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may be inferred from them but universals are not contained in particulars, nor can be inferred from them. 2. In alt univer: sal propositions, the subject is universal : in all particular pro. pusitions, the subject is particular. 3. In alt affirmative propo. sitions, the predicate has no greater extension than the subject; for its extension is restrained by the subject, and therefore it is always to be esteemed as a particular idea. It is by mere aceident, if it ever be taken universally, and cannot happen but in such universal or singular propositions as are reciprocal. 4. The predicate of a pegative proposition is always taken upivera sally, for in its whole extension it is denied of the subjeet. I we say no stone is vegetable, we deny all sorts of vegetation con cerning stones.
The Rules of simple, regular Syllogisms are these :
1. “ The middle term must not be taken twice particularly, but once at least universally." For if the middle term be taken for two different parts or kinds of the same universal idea, then tlae subject of the conclusion is compared with one of these parts, aud the predicate with another parts and this will never shem whether that subject and predicate agree or disagree : there will then be foor distinct terms in the syllogism, and the two parts of the question will not be compared with the same third idea ; as if I say, some men are pious, and some men are robbers, I can beyer infer that some robber's are pious, for the upidulle term men being taken twice particularly, it is not the same men who are spoken of in the major and minor propositions.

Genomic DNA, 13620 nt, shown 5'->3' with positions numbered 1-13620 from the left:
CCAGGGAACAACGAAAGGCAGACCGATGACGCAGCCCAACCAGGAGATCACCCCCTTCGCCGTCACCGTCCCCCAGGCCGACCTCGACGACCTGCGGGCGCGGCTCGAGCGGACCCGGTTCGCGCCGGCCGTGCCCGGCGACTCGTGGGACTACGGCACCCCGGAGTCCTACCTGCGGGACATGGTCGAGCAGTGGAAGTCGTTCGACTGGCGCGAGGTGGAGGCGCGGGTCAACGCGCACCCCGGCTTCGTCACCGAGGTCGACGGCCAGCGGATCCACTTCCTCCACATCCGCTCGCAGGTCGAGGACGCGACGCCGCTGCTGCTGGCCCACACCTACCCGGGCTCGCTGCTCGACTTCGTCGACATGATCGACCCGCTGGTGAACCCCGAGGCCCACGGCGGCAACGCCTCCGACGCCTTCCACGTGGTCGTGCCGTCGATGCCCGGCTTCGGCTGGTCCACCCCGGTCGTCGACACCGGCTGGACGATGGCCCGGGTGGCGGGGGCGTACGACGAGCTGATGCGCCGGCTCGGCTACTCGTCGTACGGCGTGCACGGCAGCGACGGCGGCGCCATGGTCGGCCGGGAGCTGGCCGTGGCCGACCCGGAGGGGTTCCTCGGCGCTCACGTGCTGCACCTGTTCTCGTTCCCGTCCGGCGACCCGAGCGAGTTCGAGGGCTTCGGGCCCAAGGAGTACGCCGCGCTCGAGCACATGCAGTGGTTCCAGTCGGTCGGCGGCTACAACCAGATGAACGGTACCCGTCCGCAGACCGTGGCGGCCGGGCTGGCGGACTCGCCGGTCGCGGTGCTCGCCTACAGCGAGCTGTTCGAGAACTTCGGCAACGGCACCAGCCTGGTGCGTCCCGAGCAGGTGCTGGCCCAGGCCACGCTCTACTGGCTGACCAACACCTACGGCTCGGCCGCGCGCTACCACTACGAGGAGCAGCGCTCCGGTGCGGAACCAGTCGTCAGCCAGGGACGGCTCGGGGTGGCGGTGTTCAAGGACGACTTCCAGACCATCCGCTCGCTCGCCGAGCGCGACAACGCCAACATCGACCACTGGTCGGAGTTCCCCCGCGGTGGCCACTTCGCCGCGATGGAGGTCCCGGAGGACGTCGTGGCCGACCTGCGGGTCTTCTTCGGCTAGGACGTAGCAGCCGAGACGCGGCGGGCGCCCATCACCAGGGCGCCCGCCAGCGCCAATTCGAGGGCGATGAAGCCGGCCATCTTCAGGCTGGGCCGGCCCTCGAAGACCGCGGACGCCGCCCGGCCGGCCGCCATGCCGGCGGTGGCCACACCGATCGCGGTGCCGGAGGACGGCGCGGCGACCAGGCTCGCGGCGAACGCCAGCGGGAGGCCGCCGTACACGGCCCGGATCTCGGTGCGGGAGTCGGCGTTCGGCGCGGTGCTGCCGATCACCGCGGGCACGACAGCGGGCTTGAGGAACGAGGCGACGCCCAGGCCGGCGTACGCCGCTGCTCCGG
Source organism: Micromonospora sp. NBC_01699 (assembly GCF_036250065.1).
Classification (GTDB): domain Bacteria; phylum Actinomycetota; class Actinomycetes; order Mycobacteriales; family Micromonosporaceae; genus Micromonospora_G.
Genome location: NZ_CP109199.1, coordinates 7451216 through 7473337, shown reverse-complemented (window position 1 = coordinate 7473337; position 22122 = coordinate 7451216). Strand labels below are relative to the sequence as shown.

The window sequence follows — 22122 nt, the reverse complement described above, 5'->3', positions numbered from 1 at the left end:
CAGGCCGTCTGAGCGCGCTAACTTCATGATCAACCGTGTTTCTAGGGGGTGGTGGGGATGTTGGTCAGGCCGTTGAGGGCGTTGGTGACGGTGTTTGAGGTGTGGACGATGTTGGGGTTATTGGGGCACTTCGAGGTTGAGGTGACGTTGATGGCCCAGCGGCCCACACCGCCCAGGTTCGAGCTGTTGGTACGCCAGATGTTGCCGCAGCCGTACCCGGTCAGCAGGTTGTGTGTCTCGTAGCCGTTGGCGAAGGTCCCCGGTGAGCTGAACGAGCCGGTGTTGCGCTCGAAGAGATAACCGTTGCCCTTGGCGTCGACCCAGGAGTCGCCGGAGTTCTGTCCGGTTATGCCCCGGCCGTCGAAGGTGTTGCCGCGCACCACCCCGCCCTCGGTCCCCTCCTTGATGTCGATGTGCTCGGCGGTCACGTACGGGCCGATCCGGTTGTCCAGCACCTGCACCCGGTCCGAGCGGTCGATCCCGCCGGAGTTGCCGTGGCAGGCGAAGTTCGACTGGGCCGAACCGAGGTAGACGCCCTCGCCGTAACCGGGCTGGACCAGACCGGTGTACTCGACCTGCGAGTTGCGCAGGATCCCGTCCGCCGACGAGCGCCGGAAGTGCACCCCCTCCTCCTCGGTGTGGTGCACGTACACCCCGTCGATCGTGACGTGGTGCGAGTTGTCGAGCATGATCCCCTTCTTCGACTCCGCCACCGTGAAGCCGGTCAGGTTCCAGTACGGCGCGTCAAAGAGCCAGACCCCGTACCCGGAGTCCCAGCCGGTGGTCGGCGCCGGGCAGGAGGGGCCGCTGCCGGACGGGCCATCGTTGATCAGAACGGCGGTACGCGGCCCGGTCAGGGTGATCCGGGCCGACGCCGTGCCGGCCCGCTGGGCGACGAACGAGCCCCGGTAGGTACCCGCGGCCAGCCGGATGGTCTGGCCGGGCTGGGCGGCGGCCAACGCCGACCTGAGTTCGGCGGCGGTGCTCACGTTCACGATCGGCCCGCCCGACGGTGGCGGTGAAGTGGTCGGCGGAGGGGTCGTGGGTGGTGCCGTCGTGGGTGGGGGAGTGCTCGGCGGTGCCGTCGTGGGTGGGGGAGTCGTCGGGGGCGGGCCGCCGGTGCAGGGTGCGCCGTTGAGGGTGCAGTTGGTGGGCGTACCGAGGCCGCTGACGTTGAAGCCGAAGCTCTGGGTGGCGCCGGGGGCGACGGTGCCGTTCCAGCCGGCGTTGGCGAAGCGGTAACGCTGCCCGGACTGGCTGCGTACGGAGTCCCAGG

İL. “ The terms in the copelasion must never be taken more universally than they are in the premises." The reason is de rived from the first axiom, that generals eat never be inferred from particulars.
WI.“ A negative conclasion cannot be proved by two affirStative premises." For when the two terms of the conclusion are united or agree to the middle term, it does not follow by any meas that they disagree from one another.
IV. “ If one of the premises be negative, the conclusion must be ocgative." For if the middle teren be denied of either part of the conclusion, it may shew that the terms of the conclusion disagree, but it can never slew that they agree.
V. * If either of the prennises be particolar, the conclusion must be particalat. This inay be proved for the most part from the firyt axiom.
"These two fast rules are sometimes united in this single sentence, The conclusion always follows the weaker part of the premises. Now negatives mod particulars are counted inferior to affirmatives and universals.
VI. “ Frau the negative premises nothing can be conclats
ed." For they separate the middle term both from the subject and predicate of the conclusion, and when two ideas disagree to a third, we cannot infer that they either agree or disagree with each other. Yet where the negation is a part of the middle term, the two premises may look like negatives according to the words but one of them is affirmative in sense; as, 6. What has no thought cannot reason ; but a worm has no thought; therefore a worm cannot reason." The minor proposition does really affirm the middle term concerning the subject, namely, a worm is what has no thought, and thus it is properly in this syllogism an affirmative proposition.
VII. “From two particular premises nothing can be concluded.” This rule depends chiefly on the first axiom.
A more laborious and accurate proof of these rules, and the derivation of every part of them in all possible cases, from the fore-going axioms, require so much time, and are of so little importance to assist the right use of reason, that it is needless to insist longer upon them here. See all this done ingeniously in the Logic called the Art of Thinking, Part III. Chap. III, &c. Sect. III.-Of the Moods and Figures of simple Syllogisms.